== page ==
The Division’s marrying of RPG and third person shooter truly comes in to its own in the Dark Zone, the player versus player aspect of the game. Here players forage for loot and bet it all on the honesty and integrity of those next to them. In the Dark Zone players kill enemy AI to scavenge for high level loot and call for extraction helicopters to export the items. It seems simple enough in explanation, but the player dynamics make it just that bit harder. In the Dark Zone any player can become rogue if they fire on to other agents. This means that some players will be eagerly awaiting your arrival to the extraction zone, hoping to kill you last minute. Although others will deliberately run in front of you while you are killing AI and force you to go rogue, stealing your loot in the process but with half the risk. As The Division’s only real answer to PvP you will spend a large portion of your time here, hoping for better gear drops and praying that no sinister beings lurk in the shadows.
Once you have toyed with the Dark Zone, completed the main missions, and reached max level The Division tries to offer end game content in the shape of Phoenix credits and daily missions, it’s here that the stark comparisons between The Division and Destiny become apparent – a comparison it’s almost impossible to avoid when it comes to online shooting and looting based games. The Divisions end game feels fairly lacklustre just now, although there are promises of free DLC to support the end game content at a later date. Although once you have completed all the missions the only aspects left are to collect the fluff of those left behind in the form of phones/reports/missing agents/drones or the completion of previously completed missions on a daily basis on a harder difficulty. If neither of those two aspects really entertain you, there is currently nothing really left for you in The Division, unlike Destiny which offered; a real PvP experience, strikes, daily missions, weekly vendors, and a plethora of events. Although that’s not to say things won’t change, so if you are willing to pay for the season pass or wait for the updates there could be a lot on offer in the future for The Division.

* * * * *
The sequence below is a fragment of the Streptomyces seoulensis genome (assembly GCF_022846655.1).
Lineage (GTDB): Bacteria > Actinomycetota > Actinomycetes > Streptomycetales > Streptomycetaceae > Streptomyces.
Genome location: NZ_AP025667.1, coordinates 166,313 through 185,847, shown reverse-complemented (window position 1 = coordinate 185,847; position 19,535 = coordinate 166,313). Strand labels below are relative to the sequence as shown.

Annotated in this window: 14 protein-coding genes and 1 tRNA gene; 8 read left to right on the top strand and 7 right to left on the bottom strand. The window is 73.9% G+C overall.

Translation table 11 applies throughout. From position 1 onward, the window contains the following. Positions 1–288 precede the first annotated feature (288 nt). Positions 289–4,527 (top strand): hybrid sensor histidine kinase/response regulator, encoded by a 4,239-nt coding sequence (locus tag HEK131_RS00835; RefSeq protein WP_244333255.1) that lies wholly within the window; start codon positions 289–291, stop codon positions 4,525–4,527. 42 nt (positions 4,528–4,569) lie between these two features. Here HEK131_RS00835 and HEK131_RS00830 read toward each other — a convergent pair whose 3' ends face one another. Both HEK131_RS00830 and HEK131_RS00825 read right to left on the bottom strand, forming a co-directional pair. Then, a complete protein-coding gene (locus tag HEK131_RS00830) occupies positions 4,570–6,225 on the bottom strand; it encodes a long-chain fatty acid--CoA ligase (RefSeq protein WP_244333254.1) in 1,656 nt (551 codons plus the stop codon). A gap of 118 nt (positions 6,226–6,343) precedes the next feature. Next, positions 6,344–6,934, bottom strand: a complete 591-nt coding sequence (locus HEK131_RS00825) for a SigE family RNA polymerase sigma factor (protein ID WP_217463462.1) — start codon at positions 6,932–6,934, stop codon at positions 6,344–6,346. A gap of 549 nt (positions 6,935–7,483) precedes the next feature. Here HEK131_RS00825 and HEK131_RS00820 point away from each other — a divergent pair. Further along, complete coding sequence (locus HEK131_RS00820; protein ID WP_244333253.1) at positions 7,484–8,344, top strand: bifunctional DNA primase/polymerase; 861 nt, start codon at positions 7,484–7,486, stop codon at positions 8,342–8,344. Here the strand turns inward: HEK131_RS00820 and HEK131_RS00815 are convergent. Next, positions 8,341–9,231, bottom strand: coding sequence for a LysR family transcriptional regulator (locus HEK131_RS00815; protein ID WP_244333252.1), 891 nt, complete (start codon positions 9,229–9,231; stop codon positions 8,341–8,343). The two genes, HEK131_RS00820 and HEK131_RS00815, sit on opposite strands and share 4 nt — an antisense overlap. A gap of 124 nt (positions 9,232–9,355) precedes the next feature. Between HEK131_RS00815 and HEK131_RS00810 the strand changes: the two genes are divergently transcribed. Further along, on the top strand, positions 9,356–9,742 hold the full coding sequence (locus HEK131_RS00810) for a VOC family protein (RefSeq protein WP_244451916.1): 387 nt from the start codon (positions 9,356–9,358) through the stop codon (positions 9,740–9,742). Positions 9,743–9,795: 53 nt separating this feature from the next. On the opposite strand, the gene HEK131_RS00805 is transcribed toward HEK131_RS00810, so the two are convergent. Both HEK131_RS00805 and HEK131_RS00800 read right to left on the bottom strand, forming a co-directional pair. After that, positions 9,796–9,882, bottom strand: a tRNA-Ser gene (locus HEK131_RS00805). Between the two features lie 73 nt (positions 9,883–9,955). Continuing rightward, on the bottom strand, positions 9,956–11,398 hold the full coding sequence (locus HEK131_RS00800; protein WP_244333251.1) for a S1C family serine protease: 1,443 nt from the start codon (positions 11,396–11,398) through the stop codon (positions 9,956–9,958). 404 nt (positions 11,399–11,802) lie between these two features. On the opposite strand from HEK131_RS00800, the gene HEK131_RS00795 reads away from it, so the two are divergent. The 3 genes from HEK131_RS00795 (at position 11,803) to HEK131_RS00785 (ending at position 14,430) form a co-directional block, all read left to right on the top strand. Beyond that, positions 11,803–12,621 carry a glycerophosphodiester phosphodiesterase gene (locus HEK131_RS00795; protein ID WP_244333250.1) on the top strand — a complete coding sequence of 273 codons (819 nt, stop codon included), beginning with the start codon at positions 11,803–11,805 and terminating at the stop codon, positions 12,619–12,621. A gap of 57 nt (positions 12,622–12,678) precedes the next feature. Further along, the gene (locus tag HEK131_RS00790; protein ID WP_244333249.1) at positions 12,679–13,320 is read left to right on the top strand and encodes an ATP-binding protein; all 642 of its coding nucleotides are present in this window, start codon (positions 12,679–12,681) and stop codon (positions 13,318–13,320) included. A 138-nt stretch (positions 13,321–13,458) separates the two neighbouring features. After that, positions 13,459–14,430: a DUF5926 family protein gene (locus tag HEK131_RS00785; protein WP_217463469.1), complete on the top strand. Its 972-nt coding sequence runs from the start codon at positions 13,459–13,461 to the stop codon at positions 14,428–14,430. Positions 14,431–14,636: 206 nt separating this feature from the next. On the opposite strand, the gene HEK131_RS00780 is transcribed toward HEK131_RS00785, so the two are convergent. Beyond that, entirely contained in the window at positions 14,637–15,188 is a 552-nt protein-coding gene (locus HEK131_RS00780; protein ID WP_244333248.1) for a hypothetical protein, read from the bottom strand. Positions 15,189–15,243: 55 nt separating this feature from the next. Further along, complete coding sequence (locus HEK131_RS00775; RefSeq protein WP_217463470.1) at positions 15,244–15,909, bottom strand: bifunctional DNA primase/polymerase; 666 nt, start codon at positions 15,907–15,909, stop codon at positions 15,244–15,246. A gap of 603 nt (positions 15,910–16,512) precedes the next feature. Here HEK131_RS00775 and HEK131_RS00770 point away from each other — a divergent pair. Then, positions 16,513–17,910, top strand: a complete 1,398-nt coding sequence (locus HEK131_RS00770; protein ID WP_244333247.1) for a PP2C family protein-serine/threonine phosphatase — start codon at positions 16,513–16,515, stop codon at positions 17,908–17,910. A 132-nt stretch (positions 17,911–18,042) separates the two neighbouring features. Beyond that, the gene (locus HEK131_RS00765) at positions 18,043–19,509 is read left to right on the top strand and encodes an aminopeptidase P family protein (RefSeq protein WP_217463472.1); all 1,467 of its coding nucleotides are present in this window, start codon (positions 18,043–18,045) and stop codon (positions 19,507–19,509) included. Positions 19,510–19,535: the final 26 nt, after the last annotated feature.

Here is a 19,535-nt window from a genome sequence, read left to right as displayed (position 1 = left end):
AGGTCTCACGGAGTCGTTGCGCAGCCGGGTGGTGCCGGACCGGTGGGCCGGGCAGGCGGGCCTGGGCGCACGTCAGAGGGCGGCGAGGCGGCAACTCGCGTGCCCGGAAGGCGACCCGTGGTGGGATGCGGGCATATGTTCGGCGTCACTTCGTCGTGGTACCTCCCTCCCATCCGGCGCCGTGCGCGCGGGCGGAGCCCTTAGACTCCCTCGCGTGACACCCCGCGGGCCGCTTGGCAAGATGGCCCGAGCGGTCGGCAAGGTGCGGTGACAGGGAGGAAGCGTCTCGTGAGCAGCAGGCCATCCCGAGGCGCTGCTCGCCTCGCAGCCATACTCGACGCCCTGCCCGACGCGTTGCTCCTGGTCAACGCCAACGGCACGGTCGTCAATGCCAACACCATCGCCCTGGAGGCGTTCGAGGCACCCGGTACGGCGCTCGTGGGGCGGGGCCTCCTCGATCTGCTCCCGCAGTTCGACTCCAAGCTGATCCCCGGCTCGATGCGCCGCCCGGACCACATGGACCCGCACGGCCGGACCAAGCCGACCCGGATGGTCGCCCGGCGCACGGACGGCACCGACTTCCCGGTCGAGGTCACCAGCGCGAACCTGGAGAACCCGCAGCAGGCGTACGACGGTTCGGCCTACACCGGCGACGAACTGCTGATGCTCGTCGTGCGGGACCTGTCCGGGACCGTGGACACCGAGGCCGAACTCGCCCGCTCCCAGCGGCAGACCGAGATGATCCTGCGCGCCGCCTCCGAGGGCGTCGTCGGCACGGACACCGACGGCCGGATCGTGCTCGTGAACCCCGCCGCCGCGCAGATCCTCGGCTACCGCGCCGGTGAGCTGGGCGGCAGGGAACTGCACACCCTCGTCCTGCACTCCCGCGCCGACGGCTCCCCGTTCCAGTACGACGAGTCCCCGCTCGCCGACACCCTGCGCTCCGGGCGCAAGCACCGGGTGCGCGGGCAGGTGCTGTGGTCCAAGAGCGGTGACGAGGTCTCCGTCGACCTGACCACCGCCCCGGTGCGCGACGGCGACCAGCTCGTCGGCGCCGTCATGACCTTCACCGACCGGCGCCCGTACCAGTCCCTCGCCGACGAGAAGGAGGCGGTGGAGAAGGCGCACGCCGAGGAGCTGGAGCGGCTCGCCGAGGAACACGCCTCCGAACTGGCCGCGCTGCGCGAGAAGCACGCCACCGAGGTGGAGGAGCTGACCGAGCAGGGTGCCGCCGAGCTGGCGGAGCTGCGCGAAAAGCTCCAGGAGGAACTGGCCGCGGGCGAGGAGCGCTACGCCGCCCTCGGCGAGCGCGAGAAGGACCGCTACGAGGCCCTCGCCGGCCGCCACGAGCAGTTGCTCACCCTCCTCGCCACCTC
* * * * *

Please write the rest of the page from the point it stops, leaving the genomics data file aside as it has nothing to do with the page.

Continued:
Aside from the season pass there is one remaining key component that is a staple in all Ubisoft games, bugs. Ranging from the most basic of floating item bugs to the ever frustrating sever bugs, The Division is not without it’s issues. At times NPCs will loudly start a sentence to be abruptly cut short by nothing but an audio bug, which is entirely unwelcomed when playing with a set of headphones set fairly loud. Although the most irritating of bugs is definitely the hit delay on shooting enemies, even when you are technically playing offline alone. This delay in the game registering a hit can be the difference between life and death. On top of the issues with hit detection, later missions appear to stutter in frame rate when numerous enemies are on screen. Sometimes these stutters will result in enemies slowly phasing through objects, or teleporting on very rare occasions. Thankfully these bugs are infrequent, and even the one scenario I lost a fair bit of progress appeared to be a one time only issue with the absolute minimal progress lost thanks to the servers storing progress.
Ultimately The Division isn’t a bad game, it just lacks character. With little to no real customisation in the early game you often feel hard pushed to really invest in your character. Clothing items you pick up are fairly dull and the inability to tweak the colours can prove frustrating. There are undoubtedly a lot of people out there that will get a lot from The Division with a few friends. Although without these friends the world is rather lonely and uninhabited, something I never thought I really appreciated in Destiny was the ability to run alongside those I didn’t know and tackle the events with them, regardless of knowing them or not. A lot of The Division’s play time relies heavily on collecting the scattered items, without them my 30+ hour playthrough would have probably been a lot closer to 16 hours. Then again, the Dark Zone is an absolutely marvellous experience and probably something you have to try at least once, so in spite of my criticisms I will probably return to The Division, if only to ruin somebodies time as they tether their precious belongings to a sky rope, going nowhere but my backpack.